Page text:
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After reviewing dozens of Boston Living With Water proposals, a jury has selected nine finalists that will move on to compete for a $20,000 grand prize. The North End’s Prince Building is one of three focus sites along with the Fort Point neighborhood and Morrissey Boulevard in Dorchester. The climate change competition is intended to develop strategies for rising sea levels from now to the year 2100 when the tide in Boston Harbor is expected to be 3 to 6 feet higher. The joint initiative is sponsored by the City of Boston, The Boston Harbor Association and the Boston Society of Architects with funding by the Massachusetts Office of Coastal Zone Management and Barr Foundation. The three finalists that looked at the Prince Building (63 Atlantic Avenue) are shown below. See all the finalists at BostonLivingWithWater.org.



“The Prince Building Piers” – Rather than trying to prevent seawater from entering the city, this proposal welcomes the water and surrenders the outer streetscapes to a new urban seashore that is a focus of recreation, ecological reclamation, and new cultural experiences.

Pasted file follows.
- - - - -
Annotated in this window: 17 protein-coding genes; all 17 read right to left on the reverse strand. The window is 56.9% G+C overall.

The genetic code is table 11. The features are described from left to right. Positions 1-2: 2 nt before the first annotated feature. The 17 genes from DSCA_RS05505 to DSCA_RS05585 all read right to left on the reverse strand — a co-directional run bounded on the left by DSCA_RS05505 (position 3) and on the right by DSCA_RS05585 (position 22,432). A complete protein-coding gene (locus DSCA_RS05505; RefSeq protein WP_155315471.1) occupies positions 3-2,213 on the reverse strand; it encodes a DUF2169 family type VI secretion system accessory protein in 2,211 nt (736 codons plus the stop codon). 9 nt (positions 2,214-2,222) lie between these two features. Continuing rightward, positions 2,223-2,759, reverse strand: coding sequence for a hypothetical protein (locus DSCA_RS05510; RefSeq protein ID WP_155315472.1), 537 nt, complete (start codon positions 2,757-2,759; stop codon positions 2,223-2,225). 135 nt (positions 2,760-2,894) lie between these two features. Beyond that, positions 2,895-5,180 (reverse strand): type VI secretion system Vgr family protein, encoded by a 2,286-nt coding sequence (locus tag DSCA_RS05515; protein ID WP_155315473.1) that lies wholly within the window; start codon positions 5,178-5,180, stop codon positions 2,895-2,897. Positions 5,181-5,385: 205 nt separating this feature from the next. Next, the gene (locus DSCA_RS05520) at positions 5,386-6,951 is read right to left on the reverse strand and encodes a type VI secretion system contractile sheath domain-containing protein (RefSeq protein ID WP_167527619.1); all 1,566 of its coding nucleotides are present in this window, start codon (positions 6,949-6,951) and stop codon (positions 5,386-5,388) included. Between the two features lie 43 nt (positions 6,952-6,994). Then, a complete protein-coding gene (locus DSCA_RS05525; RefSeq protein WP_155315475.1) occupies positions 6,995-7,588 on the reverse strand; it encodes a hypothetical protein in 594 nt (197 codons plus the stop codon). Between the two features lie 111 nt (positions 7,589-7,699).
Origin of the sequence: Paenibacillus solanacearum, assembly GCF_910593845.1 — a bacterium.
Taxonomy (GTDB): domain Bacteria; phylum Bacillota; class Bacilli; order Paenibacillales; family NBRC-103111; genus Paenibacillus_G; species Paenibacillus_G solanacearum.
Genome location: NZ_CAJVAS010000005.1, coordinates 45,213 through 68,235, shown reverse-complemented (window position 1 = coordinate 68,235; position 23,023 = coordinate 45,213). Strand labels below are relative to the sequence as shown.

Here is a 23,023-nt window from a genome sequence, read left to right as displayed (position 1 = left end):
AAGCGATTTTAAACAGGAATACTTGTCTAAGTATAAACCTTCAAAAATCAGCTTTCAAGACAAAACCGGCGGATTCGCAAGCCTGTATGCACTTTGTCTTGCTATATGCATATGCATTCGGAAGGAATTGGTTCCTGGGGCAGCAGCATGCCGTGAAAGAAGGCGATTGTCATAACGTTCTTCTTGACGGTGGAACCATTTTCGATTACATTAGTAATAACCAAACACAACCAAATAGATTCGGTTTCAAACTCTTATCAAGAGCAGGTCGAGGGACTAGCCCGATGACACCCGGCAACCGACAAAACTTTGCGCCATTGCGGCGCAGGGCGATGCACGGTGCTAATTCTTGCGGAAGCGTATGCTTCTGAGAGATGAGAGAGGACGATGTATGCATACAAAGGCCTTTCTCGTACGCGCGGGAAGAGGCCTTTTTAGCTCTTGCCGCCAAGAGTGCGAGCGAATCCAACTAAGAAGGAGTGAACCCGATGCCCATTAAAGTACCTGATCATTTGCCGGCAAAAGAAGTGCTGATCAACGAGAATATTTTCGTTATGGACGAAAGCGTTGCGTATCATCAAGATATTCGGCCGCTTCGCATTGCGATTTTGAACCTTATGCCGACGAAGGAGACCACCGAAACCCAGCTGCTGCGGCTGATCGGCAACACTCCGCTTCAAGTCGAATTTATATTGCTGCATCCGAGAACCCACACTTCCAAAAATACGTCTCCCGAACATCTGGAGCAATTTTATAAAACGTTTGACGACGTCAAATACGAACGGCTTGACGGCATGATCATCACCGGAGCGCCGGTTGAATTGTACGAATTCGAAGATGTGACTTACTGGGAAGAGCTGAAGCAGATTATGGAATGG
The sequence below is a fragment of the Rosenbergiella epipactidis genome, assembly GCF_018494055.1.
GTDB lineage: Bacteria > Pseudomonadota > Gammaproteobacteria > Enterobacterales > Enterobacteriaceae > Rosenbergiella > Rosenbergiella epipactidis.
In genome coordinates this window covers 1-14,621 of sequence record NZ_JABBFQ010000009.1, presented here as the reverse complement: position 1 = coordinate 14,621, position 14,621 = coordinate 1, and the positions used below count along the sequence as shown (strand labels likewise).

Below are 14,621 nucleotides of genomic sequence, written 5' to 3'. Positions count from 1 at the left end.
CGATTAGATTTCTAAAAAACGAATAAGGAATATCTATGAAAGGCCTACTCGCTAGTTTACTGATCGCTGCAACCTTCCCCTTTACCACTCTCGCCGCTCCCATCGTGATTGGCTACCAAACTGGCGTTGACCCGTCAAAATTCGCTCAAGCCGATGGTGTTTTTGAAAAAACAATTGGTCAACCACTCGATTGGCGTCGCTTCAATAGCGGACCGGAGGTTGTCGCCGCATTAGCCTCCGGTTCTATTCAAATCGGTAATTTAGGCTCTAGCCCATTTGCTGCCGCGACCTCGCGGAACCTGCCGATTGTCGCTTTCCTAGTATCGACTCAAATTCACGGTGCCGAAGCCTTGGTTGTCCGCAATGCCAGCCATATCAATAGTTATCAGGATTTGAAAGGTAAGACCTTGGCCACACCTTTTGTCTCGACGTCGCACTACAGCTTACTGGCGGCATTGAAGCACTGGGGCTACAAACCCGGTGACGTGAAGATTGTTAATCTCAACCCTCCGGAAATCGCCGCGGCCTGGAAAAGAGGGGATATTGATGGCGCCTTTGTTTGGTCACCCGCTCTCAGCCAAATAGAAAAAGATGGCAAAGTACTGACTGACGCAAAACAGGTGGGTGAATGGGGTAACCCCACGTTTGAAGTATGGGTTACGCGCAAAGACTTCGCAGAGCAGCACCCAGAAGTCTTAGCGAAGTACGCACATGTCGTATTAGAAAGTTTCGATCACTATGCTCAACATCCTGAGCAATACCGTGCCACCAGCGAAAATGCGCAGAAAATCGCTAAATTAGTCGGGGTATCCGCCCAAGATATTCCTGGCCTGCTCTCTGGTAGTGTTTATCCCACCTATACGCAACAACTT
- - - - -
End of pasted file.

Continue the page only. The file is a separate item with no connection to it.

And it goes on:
The Prince Building Piers (Stephanie Goldberg and Mark Reed)



“Water FUN(d)” – Dubbed the Future Underwater Neighborhood district, or FUN(d), this proposal establishes a goal of creating a new urban area that skillfully interacts with an influx of water on an on-going basis. The team suggests that this plan could be accomplished, at least in part, by drawing on revenue from Boston’s tourism economy.

The Water Fun(d) (ARC/Architectural Resources Cambridge)



“No Building is an Island” – One of the most creative aspects of this proposal is the Resilience Report Card, a simple, user-friendly method that would indicates a building’s vulnerability and allow the city to map risk and target investments.

No Building is an Island (Harvard Graduate School of Design)

The finalists are expected to submit more extensive plans by the end of May. Follow the climate change competition on Twitter at @BostonLwW.

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